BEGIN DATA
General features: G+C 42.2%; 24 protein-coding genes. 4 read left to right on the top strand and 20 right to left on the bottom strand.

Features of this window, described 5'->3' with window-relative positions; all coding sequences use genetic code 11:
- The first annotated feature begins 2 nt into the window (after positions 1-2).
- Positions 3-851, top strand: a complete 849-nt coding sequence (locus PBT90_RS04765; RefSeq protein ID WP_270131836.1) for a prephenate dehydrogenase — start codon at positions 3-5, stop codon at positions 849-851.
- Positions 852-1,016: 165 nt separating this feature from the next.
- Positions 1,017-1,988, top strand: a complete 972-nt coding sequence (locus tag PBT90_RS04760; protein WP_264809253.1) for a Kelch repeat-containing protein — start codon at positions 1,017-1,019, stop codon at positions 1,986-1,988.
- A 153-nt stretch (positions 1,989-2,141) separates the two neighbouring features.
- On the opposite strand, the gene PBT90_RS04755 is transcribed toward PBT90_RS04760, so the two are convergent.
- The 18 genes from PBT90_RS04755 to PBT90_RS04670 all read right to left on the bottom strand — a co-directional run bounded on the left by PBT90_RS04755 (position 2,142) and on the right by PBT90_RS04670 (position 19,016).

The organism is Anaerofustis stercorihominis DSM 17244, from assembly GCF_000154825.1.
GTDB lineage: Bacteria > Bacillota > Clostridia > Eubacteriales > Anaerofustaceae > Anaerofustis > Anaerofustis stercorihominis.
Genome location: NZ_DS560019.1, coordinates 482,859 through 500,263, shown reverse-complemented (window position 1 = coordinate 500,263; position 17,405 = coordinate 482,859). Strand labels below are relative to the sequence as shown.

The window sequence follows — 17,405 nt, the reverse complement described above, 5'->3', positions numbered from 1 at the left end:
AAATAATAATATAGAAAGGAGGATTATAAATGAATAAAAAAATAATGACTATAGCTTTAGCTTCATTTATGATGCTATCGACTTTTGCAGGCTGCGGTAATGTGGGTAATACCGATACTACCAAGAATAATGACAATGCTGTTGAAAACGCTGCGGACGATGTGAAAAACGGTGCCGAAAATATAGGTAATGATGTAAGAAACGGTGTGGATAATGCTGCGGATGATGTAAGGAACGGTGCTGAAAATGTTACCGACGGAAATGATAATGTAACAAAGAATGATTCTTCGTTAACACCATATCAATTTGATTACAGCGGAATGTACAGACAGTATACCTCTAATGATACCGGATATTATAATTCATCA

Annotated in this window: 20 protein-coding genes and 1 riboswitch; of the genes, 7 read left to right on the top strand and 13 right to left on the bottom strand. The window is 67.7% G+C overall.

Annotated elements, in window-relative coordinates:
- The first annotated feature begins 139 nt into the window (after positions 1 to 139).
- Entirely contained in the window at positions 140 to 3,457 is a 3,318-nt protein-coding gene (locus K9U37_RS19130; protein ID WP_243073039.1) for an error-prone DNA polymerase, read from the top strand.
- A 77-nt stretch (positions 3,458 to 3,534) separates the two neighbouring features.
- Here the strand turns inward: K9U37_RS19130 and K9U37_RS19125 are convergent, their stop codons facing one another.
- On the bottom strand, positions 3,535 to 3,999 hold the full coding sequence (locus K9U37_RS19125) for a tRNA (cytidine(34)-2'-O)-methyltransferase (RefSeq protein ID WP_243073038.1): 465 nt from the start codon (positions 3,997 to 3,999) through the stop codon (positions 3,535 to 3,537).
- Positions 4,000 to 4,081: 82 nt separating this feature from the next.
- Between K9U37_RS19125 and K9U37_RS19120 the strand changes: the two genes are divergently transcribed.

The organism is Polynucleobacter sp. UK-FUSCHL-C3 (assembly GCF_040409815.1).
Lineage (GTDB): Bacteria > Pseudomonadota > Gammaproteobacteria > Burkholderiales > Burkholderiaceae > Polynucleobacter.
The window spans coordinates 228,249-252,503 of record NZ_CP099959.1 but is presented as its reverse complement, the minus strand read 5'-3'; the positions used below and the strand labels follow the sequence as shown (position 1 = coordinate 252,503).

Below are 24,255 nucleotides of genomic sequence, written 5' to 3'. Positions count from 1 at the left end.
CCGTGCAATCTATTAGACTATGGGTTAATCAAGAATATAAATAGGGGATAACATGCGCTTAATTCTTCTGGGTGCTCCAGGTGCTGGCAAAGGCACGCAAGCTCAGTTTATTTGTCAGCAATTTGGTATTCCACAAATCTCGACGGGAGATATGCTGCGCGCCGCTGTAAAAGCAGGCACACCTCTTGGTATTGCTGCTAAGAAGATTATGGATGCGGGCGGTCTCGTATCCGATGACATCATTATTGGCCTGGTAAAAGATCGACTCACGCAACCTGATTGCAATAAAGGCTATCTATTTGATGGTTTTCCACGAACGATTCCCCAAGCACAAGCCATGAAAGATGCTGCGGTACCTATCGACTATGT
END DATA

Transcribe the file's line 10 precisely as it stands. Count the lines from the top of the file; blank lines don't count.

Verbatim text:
The organism is Anaerofustis stercorihominis DSM 17244, from assembly GCF_000154825.1.